collMetadata.json

{
  "tableName": "JSON_DOCUMENTS",
  "keyColumn" : {
    "name": "ID",
    "sqlType": "NUMBER",
    "assignmentMethod": "SEQUENCE",
    "sequenceName": "JSON_DOC_SEQ"
  },
  "contentColumn": {
    "name": "DOC",
    "sqlType": "CLOB",
    "cache": true
  }
}
Creating the sequence :
create sequence json_doc_seq;

 

Creating the collection, using a curl command :
curl -i -X PUT --data-binary @collMetadata.json -H "Content-Type: application/json" 
http://localhost:8083/ords/dev/soda/latest/MyCollection
SQL> desc json_documents

 Name    Null?    Type
 ------- -------- -------------
 ID      NOT NULL NUMBER
 DOC              CLOB

 

Inserting documents :

I’ll load the ready-to-use sample file ‘POList.json’ available in the ./examples/soda/getting-started directory of ORDS installation.
This file holds a JSON array containing 70 PO documents.

curl -X POST --data-binary @POList.json -H "Content-Type: application/json" 
http://localhost:8083/ords/dev/soda/latest/custom-actions/insert/MyCollection

Here’s the content of the table after successful execution :

SQL> select * from json_documents order by id;

        ID DOC
---------- ----------------------------------------------------------------------------
         1 {"PONumber":1,"Reference":"MSULLIVA-20141102","Requestor":"Martha Sullivan",
         2 {"PONumber":2,"Reference":"MSULLIVA(-20141113","Requestor":"Martha Sullivan"
         3 {"PONumber":3,"Reference":"TRAJS-20140518","Requestor":"Trenna Rajs","User":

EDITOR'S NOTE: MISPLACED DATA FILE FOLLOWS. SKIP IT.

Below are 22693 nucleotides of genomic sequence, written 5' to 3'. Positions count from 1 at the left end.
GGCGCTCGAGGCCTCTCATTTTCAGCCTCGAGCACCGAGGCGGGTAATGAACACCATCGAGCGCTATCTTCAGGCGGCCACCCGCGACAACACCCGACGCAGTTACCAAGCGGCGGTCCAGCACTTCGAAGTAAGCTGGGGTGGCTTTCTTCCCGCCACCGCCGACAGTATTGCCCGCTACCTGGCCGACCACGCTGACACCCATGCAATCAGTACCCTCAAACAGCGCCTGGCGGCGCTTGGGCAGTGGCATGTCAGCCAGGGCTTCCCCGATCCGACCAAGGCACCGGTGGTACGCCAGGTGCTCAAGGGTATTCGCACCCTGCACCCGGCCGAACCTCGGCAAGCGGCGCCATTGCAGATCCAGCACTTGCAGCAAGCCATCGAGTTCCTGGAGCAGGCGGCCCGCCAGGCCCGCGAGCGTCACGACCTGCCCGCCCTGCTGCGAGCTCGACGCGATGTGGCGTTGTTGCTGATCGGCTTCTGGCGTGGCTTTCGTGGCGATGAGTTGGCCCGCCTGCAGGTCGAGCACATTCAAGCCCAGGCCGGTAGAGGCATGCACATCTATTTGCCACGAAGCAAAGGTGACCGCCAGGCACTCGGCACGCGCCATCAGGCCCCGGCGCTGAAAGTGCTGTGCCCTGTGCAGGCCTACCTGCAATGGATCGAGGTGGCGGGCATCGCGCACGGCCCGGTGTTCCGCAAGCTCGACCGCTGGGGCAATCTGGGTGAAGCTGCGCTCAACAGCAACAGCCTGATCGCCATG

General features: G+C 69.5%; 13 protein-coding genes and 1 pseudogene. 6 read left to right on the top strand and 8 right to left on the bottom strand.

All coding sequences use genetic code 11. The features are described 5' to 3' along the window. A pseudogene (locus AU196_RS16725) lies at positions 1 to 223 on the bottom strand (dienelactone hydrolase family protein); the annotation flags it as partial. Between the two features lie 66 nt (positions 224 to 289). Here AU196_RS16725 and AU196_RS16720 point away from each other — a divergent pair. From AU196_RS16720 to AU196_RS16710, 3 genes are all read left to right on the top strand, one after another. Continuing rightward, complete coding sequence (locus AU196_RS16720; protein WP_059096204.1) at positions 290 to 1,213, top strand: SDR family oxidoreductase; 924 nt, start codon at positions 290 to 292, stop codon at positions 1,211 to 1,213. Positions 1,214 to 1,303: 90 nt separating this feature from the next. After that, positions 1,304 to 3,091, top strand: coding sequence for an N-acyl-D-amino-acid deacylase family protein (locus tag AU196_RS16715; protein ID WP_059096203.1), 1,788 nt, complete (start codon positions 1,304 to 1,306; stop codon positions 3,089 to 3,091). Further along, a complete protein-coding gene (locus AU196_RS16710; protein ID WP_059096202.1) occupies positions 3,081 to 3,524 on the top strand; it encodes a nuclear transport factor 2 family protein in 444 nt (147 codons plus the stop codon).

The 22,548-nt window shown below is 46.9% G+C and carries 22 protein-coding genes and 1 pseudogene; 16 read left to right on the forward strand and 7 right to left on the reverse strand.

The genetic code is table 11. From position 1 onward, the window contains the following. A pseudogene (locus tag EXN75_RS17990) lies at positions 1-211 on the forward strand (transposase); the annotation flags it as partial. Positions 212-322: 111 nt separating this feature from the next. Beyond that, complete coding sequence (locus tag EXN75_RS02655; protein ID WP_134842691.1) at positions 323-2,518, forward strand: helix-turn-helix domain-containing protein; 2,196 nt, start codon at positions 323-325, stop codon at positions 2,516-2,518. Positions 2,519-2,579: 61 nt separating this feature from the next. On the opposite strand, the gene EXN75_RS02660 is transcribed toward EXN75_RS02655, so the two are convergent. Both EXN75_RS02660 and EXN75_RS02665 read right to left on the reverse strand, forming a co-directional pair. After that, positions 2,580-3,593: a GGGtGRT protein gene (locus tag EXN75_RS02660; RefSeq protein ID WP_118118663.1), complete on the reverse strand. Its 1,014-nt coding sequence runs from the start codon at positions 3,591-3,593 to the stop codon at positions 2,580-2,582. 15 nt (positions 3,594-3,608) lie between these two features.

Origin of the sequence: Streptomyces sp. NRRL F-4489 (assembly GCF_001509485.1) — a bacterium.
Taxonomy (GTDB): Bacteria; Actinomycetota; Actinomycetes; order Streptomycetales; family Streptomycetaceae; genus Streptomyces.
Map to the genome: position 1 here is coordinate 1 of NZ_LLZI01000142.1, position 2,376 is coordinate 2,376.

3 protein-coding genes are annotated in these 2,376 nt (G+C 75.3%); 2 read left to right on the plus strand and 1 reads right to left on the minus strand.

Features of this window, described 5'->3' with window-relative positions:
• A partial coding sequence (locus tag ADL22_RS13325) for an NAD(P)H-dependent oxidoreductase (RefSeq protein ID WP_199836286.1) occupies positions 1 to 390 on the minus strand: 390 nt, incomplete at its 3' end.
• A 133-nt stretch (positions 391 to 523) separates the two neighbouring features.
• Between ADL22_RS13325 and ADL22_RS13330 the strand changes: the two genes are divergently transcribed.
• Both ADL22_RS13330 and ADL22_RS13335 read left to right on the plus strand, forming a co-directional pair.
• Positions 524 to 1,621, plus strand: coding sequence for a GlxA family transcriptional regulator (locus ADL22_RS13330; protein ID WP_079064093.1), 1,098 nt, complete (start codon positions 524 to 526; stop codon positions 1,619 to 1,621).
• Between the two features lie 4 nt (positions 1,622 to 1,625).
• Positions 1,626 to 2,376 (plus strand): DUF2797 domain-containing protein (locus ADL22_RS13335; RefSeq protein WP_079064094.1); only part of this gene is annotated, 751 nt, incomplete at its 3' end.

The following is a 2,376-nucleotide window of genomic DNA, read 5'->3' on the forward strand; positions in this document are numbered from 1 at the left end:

4 {"PONumber":4,"Reference":"TRAJS-20140520","Requestor":"Trenna Rajs","User":
         5 {"PONumber":5,"Reference":"MSULLIVA-20141121","Requestor":"Martha Sullivan",
         6 {"PONumber":6,"Reference":"TRAJS-20140530","Requestor":"Trenna Rajs","User":
         7 {"PONumber":7,"Reference":"VJONES-20140503","Requestor":"Vance Jones","User"
...
        66 {"PONumber":66,"Reference":"SMCCAIN-20141007","Requestor":"Samuel McCain","U
        67 {"PONumber":67,"Reference":"SMCCAIN-20141010","Requestor":"Samuel McCain","U
        68 {"PONumber":68,"Reference":"SHIGGINS-20141028","Requestor":"Shelley Higgins"
        69 {"PONumber":69,"Reference":"KPARTNER-20140905","Requestor":"Karen Partners",
        70 {"PONumber":70,"Reference":"SSTILES-20141011","Requestor":"Stephen Stiles","

70 rows selected.

 
The setup is complete.
Let’s now try out the new PATCH operation.
 

JSON PATCH operation

PATCH is a standard request method of the HTTP protocol, whose purpose is to make piecewise changes to a resource (a JSON document in this case).
The SODA HTTP PATCH operation implements the JSON Patch standard as per RFC 6902.
A JSON Patch specification is itself a JSON document representing an array of Patch steps. For example :

poPatchSpec.json

[
  { "op"    : "test",
    "path"  : "/ShippingInstructions/Address/street",
    "value" : "200 Sporting Green" },
  { "op"    : "replace",
    "path"  : "/ShippingInstructions/Address/street",
    "value" : "Winchester House, Heatley Rd" },
  { "op"    : "copy",
    "from"  : "/ShippingInstructions/Phone/0",
    "path"  : "/ShippingInstructions/Phone/1" },
  { "op"    : "replace",
    "path"  : "/ShippingInstructions/Phone/1/number",